The change in familial relationships cannot be unheeded while discussing the formation of social behaviours towards violence. These relationships are chosen or not, they involve variable levels of commitment including sense of obligation. This alteration in familial relationships, alongside the rise of individualisation, family members spending less time together, combined with a change in daily routines, has led to the emergence of the household as a different entity from the family.
Aggression is an important social behaviour that can have both negative consequences (in a social interaction) and adaptive consequences (adaptive in humans for survival). There are many differences in aggressive behaviour, and violence against women and girls is a grave violation of human rights. Occurring in public and private places, it has many forms, ranging from domestic and intimate partner violence to sexual harassment and assault, trafficking, sexual violence and gender-related killing.
There is another unnoticed aspect of violence which has stealthily penetrated in our lives and formed a major part in the development of social behaviours too. It is an investment to the future as well. A study reveals that the average child watches over three hours of television every day, and these programs contain both physical and nonphysical aggression at the rate of about three violent acts per minute, the amount, intensity, and graphic nature of the violence that children view continues to escalate every year. At the same time, children are also exposed to violence in movies and video games, as well as in popular music and music videos that include violent lyrics and imagery. There is a question that why a male child has always been presented by a handgun and video game instead of some productive gift like books etc. which may well shape the positive social behaviour in him.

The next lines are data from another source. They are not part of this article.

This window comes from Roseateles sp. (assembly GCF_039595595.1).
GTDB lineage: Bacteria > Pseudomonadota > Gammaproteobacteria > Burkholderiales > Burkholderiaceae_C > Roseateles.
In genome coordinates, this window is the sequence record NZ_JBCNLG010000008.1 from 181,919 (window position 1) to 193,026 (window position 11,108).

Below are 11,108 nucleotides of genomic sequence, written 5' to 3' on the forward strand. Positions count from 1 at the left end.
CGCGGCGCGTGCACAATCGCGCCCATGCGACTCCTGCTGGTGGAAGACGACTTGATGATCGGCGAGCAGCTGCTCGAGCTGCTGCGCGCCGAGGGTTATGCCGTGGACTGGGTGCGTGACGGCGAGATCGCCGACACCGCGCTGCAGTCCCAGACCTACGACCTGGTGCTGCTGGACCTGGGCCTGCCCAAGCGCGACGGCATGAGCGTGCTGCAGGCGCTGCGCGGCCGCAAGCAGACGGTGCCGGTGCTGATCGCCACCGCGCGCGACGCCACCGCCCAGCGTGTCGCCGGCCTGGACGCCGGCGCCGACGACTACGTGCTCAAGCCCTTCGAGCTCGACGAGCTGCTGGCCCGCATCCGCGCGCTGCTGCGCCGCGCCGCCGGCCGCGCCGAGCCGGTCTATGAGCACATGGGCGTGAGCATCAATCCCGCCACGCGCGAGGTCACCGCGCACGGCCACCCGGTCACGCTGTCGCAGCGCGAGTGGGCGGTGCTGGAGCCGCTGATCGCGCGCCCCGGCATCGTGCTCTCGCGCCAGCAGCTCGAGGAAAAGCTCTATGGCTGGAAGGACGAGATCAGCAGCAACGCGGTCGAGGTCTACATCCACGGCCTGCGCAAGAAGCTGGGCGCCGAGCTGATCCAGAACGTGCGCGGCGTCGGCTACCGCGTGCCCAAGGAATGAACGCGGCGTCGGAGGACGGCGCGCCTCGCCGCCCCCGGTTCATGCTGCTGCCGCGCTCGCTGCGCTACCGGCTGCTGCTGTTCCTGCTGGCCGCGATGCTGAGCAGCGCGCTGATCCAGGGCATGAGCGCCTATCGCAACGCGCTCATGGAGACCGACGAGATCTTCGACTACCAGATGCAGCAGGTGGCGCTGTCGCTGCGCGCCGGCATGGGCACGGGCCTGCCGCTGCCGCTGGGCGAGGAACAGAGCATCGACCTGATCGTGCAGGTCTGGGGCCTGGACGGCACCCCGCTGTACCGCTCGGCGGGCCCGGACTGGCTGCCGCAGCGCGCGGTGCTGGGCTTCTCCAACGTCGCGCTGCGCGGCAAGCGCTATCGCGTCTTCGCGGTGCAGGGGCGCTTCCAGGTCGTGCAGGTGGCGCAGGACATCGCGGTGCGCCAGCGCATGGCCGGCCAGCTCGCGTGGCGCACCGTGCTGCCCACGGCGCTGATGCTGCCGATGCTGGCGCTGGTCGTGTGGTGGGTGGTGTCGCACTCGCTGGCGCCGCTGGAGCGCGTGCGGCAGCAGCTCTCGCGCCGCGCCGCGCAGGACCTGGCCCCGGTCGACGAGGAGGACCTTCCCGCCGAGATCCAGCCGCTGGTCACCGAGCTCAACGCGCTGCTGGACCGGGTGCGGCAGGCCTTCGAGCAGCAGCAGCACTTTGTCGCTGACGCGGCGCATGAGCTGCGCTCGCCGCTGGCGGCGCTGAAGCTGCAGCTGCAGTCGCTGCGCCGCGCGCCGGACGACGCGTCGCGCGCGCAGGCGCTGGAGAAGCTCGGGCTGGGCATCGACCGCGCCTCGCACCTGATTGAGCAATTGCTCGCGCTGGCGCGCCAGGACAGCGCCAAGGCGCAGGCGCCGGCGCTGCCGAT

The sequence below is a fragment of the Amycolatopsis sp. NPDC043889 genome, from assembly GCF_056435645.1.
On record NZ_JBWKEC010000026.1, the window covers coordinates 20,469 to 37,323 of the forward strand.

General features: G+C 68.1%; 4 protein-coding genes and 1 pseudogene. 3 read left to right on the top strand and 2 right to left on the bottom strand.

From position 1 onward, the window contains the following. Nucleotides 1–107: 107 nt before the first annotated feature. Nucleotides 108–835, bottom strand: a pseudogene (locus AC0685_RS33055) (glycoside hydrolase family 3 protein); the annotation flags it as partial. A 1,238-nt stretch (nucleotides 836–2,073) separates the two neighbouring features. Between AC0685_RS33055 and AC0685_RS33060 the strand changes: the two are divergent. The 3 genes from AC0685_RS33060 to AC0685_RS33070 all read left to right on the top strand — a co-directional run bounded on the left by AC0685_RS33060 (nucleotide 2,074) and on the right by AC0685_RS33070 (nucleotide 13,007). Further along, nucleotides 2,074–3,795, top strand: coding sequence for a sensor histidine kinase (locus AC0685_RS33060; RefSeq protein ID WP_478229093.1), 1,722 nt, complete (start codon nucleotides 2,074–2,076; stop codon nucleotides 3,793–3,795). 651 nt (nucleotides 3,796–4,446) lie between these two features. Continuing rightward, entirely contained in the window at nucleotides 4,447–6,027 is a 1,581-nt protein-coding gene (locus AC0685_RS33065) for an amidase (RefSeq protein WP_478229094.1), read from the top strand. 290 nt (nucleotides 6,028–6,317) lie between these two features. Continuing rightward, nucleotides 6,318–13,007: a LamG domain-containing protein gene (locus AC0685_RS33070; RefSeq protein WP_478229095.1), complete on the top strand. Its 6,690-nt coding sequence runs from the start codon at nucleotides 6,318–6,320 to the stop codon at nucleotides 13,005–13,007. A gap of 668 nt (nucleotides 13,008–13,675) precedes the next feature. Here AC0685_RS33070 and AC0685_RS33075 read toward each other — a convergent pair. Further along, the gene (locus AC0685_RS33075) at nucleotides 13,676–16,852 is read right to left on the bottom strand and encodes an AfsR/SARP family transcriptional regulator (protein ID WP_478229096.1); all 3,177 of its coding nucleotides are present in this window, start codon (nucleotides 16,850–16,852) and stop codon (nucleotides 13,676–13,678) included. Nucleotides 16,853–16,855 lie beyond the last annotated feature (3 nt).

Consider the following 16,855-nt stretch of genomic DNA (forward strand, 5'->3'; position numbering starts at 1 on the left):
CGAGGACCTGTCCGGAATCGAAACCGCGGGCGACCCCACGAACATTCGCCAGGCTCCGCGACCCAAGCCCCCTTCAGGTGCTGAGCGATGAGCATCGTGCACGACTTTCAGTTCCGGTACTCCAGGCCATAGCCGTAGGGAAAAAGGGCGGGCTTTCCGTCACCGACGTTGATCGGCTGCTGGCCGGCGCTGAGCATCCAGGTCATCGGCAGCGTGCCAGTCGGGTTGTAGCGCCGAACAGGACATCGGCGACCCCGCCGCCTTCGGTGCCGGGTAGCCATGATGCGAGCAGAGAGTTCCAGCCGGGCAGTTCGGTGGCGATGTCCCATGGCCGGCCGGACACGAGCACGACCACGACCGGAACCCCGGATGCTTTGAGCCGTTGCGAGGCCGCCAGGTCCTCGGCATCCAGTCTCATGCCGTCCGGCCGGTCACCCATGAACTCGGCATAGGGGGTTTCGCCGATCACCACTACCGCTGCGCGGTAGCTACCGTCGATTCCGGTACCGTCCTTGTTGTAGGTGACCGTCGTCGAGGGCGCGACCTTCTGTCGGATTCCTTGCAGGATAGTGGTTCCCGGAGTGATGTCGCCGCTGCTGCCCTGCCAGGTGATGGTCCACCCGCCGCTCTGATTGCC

Pakistan has several laws and policies against various forms of violence. Challenges remain insufficient; however in implementing these measures. Many women still lack access to free or affordable essential services in sectors such as health, police, justice and social support to ensure their safety, protection and recovery. To prevent the cycle of violence from beginning, we must reduce exposure to violence, particularly among children. But still a lot is required to be done effectively to eliminate violence in a sustainable way. Because violence is watered by social behaviours and their acceptance in the society. We need to help people control their emotions. We need to better teach children to think about how they are feeling, to consider the sources of their negative emotions, and to learn ways to respond to them that do not involve in structuring a negative social behaviour.
The Writter is a freelance contributor